Faces, usually not parties, change in 4-year term – Jackson Clarion Ledger

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Some faces may change in the Mississippi Legislature during a four-year term, but parties often don’t.

The 52 senators and 122 representatives might want to look at their colleagues on inauguration day. Most will still be at the Capitol at the end of the term. Because of resignations or death, some will not.

Legislators are approaching the midpoint of the current term, with the next regular election in 2019. The House outpaces the Senate in turnover of seats.

Four House seats are currently vacant — one because of retirement and three because representatives have moved on to other elected or appointed jobs.

So far this term, none of the turnover in legislative seats has resulted in a partisan change.

Mississippi special elections are nonpartisan in name only: While ballots don’t list party labels, candidates usually make their partisan preference clear to voters.

More: Hosemann stands by voter info vow

Only one seat has changed occupants in the Senate this term. Republican Sen. Will Longwitz of Madison, an attorney who had been in the Legislature since 2012, was appointed by Republican Gov. Phil Bryant in January 2016 to be a county court judge. Longwitz held the judgeship a few months before losing a special election to complete the term on the bench. He’s back at the Capitol as a lobbyist . Republican Walter Michel of Ridgeland, who works in commercial real estate, won back the Senate seat he had held from 1999 to 2011.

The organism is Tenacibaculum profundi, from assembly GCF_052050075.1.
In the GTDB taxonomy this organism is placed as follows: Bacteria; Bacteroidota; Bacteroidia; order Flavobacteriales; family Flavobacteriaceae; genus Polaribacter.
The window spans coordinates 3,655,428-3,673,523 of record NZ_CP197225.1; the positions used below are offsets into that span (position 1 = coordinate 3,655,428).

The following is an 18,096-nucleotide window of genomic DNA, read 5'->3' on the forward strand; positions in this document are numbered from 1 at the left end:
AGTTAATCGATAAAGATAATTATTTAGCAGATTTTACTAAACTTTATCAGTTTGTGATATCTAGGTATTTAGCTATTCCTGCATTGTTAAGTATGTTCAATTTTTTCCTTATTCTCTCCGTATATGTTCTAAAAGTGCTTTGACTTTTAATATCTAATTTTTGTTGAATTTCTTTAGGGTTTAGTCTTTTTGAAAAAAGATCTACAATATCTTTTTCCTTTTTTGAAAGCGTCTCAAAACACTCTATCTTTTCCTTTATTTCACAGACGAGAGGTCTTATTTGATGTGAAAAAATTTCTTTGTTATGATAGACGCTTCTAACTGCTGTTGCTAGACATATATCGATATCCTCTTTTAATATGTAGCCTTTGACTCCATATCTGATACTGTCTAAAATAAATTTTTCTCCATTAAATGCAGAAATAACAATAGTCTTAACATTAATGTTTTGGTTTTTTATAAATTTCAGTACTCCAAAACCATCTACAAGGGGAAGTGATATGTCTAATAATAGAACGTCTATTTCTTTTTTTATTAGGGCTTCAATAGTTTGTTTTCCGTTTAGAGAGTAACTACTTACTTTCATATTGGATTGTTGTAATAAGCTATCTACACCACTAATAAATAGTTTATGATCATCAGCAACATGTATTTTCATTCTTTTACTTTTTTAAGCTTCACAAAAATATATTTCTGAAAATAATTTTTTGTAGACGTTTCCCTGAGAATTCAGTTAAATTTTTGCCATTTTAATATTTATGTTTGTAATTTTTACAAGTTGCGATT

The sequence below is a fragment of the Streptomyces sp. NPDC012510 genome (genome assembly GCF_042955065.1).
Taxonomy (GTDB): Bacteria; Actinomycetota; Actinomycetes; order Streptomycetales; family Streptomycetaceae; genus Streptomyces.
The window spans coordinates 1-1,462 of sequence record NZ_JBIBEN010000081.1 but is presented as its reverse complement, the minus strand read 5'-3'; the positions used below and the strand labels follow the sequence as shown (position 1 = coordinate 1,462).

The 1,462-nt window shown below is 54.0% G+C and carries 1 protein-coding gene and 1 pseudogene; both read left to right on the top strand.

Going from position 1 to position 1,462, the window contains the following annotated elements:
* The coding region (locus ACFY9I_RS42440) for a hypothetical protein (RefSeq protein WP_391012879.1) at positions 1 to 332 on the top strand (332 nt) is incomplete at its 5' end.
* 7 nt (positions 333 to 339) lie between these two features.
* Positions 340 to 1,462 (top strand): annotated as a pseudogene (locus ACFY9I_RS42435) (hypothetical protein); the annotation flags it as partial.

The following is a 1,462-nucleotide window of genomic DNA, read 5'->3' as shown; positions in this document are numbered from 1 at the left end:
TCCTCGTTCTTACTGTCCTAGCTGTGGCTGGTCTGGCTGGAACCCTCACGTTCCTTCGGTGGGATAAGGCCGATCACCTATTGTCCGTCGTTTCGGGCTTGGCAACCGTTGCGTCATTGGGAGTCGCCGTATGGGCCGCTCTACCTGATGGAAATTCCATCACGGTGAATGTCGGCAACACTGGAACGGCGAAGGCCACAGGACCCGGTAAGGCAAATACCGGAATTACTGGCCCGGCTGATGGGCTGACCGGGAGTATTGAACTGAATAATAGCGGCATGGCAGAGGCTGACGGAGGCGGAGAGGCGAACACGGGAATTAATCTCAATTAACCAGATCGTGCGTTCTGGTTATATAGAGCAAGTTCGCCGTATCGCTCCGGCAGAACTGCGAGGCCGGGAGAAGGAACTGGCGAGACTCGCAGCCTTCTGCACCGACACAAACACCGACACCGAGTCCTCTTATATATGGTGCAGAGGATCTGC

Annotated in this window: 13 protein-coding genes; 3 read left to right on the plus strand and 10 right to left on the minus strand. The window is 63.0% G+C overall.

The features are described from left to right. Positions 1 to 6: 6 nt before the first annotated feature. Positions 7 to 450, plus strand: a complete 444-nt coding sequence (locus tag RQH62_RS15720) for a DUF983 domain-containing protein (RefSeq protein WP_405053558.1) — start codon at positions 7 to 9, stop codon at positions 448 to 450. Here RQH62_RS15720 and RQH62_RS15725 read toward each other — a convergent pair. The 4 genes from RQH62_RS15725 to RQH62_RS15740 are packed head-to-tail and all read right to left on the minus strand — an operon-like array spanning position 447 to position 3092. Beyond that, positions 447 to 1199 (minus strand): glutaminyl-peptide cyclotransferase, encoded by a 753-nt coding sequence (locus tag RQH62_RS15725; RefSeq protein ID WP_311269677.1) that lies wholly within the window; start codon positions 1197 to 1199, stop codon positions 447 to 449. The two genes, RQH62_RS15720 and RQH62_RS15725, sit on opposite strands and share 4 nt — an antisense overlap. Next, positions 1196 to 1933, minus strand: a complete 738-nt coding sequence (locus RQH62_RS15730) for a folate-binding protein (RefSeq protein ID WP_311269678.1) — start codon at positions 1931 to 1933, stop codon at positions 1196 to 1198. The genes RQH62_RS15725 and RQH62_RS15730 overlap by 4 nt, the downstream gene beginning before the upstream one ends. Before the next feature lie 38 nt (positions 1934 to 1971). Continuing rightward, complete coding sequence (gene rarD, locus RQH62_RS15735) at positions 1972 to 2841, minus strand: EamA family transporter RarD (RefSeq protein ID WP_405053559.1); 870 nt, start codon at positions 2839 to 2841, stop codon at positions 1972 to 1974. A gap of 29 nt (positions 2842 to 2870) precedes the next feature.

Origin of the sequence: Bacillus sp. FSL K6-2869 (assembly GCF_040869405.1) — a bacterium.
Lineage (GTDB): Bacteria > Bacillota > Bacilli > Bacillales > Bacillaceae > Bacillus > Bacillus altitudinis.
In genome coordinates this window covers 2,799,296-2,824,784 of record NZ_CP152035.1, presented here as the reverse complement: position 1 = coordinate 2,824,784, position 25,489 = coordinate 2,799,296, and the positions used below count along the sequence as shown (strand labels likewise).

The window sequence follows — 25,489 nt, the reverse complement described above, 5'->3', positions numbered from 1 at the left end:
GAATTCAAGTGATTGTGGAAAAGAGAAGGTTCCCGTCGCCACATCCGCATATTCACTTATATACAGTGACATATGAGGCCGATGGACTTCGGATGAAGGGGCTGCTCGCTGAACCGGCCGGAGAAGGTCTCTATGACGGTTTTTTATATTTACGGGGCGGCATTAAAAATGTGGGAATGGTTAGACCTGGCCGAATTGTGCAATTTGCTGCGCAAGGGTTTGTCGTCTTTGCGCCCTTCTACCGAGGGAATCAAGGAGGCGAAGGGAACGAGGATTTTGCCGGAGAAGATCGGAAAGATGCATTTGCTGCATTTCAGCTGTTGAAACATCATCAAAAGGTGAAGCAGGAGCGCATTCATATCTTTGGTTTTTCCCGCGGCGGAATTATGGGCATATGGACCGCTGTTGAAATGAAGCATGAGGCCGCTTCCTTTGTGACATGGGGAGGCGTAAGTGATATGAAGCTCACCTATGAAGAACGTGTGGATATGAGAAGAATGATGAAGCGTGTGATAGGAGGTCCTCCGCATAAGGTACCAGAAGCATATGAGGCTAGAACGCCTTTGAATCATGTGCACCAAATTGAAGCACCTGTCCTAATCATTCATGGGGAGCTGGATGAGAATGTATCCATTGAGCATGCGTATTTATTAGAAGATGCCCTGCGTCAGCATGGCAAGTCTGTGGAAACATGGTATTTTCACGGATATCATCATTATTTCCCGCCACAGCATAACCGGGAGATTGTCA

The House has a longer list of changes:

— Democratic Rep. Linda Coleman of Mound Bayou, an attorney who had served in the House since 1992, was appointed by Bryant in March 2016 to fill a nonpartisan job as a circuit court judge. She was succeeded in the House by Democratic Rep. Abe Hudson of Shelby, a consultant, writer and tour guide.

— Democratic Rep. Kimberly Campbell of Jackson, an attorney who had served in the House since 2008, stepped down in May 2016 to become state director of AARP, a national group that lobbies for retirees. Democratic Rep. Debra Gibbs, an attorney from Jackson, won the seat.

— Republican Rep. Herb Frierson of Poplarville, a real estate appraiser who held one of the most powerful legislative jobs as chairman of the House Appropriations Committee, was plucked out of the House by the governor to become commissioner of the state Department of Revenue, starting July 1, 2016. Republican Rep. John Glen Corley, a rancher and farmer from Lumberton, won the seat Frierson had held since 1992.

— Republican Rep. Bobby Shows of Ellisville, a retired businessman who had also served since 1992, stepped down from the House seat July 1, 2016. He was succeeded by Republican Donnie Scoggin, a nurse practitioner from Ellisville.

— Republican Mark Formby of Picayune, who has worked in real estate, started in the House since 1992. He left at the end of the 2017 legislative session after Bryant chose him to serve on the state Workers Compensation Commission. Three candidates are running in a July 25 special election.

— Republican Rep. Toby Barker, who works in advertising, had served in the House since 2008. He was elected Hattiesburg mayor as an independent, leaving the Legislature when he started the city job in late June. Bryant has set a Sept. 12 special House election.

The governor will set special elections for two House seats:

— Democratic Rep. Tyrone Ellis of Starkville, a pastor, announced June 30 that he was retiring from the seat he had held since 1980.

— Republican Rep. Alex Monsour, who works in real estate, had also served the House since 2008. He stepped down this month after being sworn in as an alderman in Vicksburg.

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